Wal-Mart Boss Talks Sustainability, Congress Talks Pay Caps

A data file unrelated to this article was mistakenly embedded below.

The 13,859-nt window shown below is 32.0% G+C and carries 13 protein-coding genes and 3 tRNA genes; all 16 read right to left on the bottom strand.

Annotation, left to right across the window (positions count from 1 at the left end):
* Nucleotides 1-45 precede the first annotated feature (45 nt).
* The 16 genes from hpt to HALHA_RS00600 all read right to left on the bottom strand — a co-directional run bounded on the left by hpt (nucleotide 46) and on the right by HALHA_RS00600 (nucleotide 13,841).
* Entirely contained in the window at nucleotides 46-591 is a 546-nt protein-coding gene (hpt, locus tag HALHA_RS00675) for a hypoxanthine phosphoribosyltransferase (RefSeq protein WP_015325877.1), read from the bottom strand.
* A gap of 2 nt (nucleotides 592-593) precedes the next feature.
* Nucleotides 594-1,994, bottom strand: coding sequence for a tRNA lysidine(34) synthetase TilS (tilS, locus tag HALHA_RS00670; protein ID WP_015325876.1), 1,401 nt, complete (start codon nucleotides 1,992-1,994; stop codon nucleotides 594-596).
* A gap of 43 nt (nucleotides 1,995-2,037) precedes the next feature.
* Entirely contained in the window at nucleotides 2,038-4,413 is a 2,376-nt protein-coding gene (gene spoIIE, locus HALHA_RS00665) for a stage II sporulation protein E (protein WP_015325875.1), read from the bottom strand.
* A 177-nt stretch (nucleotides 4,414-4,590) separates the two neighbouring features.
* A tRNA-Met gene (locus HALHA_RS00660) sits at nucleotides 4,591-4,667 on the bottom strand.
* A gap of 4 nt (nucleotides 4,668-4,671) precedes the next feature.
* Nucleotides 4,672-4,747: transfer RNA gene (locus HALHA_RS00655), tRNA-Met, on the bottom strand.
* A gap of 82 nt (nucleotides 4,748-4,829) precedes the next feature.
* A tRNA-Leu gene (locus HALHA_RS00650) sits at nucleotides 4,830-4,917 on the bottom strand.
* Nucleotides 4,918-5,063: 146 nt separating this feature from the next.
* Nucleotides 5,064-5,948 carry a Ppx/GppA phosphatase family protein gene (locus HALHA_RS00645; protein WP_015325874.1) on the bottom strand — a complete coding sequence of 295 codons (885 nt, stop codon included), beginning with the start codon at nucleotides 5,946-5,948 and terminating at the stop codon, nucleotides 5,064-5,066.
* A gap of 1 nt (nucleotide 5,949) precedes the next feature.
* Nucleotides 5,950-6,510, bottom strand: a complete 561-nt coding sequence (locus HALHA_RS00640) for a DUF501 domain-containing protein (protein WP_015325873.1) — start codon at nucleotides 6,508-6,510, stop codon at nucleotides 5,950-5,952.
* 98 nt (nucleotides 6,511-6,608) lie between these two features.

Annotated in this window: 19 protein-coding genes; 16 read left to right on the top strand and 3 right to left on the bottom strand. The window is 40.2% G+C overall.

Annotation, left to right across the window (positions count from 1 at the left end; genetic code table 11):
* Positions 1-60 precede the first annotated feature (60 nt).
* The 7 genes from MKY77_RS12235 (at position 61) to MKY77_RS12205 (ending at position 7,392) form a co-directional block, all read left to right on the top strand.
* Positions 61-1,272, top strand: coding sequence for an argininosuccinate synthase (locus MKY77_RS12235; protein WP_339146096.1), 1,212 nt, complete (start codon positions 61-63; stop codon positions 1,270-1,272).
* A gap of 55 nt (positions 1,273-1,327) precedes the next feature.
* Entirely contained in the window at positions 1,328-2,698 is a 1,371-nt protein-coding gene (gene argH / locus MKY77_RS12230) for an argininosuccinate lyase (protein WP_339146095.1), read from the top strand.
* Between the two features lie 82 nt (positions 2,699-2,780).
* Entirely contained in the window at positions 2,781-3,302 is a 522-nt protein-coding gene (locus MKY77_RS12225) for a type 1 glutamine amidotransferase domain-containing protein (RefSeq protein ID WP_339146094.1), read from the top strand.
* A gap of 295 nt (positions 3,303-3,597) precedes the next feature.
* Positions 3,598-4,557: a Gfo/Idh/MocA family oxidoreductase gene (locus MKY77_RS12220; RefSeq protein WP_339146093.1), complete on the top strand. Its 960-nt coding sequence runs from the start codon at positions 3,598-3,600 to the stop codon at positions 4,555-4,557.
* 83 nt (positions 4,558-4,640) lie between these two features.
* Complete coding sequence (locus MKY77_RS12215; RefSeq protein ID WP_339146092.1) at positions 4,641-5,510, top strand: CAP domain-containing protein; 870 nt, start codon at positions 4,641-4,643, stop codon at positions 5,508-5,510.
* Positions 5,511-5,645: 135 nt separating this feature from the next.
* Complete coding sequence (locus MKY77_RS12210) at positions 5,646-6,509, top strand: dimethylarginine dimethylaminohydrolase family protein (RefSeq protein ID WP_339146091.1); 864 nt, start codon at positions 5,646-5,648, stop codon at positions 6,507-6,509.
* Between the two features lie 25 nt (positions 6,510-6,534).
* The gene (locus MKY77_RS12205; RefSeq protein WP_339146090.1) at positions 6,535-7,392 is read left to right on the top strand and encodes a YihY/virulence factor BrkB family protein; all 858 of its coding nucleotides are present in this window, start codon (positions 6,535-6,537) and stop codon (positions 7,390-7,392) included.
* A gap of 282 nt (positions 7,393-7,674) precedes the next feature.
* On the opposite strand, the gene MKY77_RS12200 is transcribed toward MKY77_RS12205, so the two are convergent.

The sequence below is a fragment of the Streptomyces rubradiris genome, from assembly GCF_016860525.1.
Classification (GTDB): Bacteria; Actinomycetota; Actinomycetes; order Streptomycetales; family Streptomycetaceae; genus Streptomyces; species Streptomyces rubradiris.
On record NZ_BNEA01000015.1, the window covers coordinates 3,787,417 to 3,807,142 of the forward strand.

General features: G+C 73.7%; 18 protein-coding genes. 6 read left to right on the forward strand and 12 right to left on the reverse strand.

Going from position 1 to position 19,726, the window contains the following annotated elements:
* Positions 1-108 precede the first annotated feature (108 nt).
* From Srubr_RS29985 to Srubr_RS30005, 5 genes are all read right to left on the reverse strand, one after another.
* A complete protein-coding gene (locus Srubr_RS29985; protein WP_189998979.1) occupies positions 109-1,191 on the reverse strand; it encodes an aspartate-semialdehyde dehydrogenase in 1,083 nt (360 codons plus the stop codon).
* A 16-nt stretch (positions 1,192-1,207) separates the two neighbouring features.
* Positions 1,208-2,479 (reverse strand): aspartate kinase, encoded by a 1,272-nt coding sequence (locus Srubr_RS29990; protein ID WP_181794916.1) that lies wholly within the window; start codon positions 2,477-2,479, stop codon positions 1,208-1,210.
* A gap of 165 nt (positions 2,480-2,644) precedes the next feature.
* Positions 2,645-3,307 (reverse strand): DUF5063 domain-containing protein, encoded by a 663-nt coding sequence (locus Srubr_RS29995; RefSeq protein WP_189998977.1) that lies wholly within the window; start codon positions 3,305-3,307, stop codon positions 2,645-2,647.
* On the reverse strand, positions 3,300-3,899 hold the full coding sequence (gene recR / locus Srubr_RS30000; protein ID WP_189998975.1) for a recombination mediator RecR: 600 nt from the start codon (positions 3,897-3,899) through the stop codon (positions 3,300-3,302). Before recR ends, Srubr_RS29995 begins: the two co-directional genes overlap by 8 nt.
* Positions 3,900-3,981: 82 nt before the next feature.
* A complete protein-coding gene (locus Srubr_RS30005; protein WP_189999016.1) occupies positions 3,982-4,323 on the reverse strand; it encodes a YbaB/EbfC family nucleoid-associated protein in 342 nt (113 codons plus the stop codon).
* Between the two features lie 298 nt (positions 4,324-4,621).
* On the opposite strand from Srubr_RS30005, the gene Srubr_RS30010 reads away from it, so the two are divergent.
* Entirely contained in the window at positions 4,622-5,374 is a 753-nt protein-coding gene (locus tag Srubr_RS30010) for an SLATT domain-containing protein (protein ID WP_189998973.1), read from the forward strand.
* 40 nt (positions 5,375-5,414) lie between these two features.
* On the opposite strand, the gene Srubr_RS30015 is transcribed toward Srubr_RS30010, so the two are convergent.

Less than two weeks after the transition in Washington D.C., there’s been another leadership transition and a new boss for an enormous economy. That is, Wal-Mart Stores Inc. got a new CEO, Mike Duke, on Sunday. Duke, a Georgia native, has been with Wal-Mart since 1995, and before that spent nearly a quarter-century with Federated Department Stores and May Department Stores.As Wal-Mart goes, so goes the retail business. Last week, Duke told a meeting of Wal-Mart employees, in a presentation that was also webcast, that “sustainability is now even more critical than ever… eliminating waste is more important than ever, reducing energy consumption is more important than ever. Being more efficient is more important than ever because it’s important to our customers.”Among other specific goals recently announced by the retail behemoth, the company says it will reduce phosphates in laundry and dish detergents in the Americas region by 70 percent by 2011 and also reduce packaging by 5 percent in the same region by 2013. The Americas region of Wal-Mart has about 2,300 stores in 10 markets. Other initiatives the company is pursuing worldwide include the installation of solar panels — over 1,000 panels, for example, in a single store in Mexico to generate 20 percent of the store’s energy needs — and its purchases of wind energy.Just in time for the weekend, the U.S. Department of Commerce let the country know that it’s the early ’80s all over again, at least in terms of the gross domestic product, The U.S. GDP was down 3.8 percent annualized rate in the fourth quarter of 2008. That was short of the 5 percent that many economists had predicted, but still was the worst quarter since the first quarter of 1982, when the economy suffered an annualized 6.4 percent contraction.In his weekly radio and Internet address on Saturday, President Obama acknowledged these dismal numbers, and took another slap at Wall Street as well: “We learned this week that even as they petitioned for taxpayer assistance, Wall Street firms shamefully paid out nearly $20 billion in bonuses for 2008. While I’m committed to doing what it takes to maintain the flow of credit, the American people will not excuse or tolerate such arrogance and greed. The road to recovery demands that we all act responsibly…”Sen. Claire McCaskill (D.-Mo.) is going one better by proposing a $400,000 pay cap for execs of companies receiving federal bailouts (which just happens to be the salary of the President of the United States at this time). Since it’s likely that no companies would take federal money under such terms, Sen. McCaskill is probably grandstanding on the issue. But what better way to get attention than to hit that particular hot button?The recent excesses in executive pay are a familiar part of any economic bubble, said Michael C. Aronstein, portfolio manager of the Marketfield Fund, to a packed luncheon audience in downtown Chicago on Friday, an event organized by Chicago-based Lake Effect Communications L.L.C. “If managers can’t demonstrate some moderation in their lives and lifestyles, their companies aren’t going to come to a good end when the bubble bursts,” he said. “Private airplanes, palatial mansions, huge headquarters buildings — it never fails that they appear toward the peak of a cycle, and they’re indications that an organization has a distorted view of itself.”Aronstein is, however, guardedly optimistic that credit markets in the United States and Europe are beginning to thaw. But going forward, business plans have to no long assume “an limitless supply” of cheap credit.”That model is invalid throughout the economy, including homebuilding and commercial real estate,” he told CPN. “But the healing process for the economy, and the creation of new business models not dependent on limitless cheap credit, is going to take time.”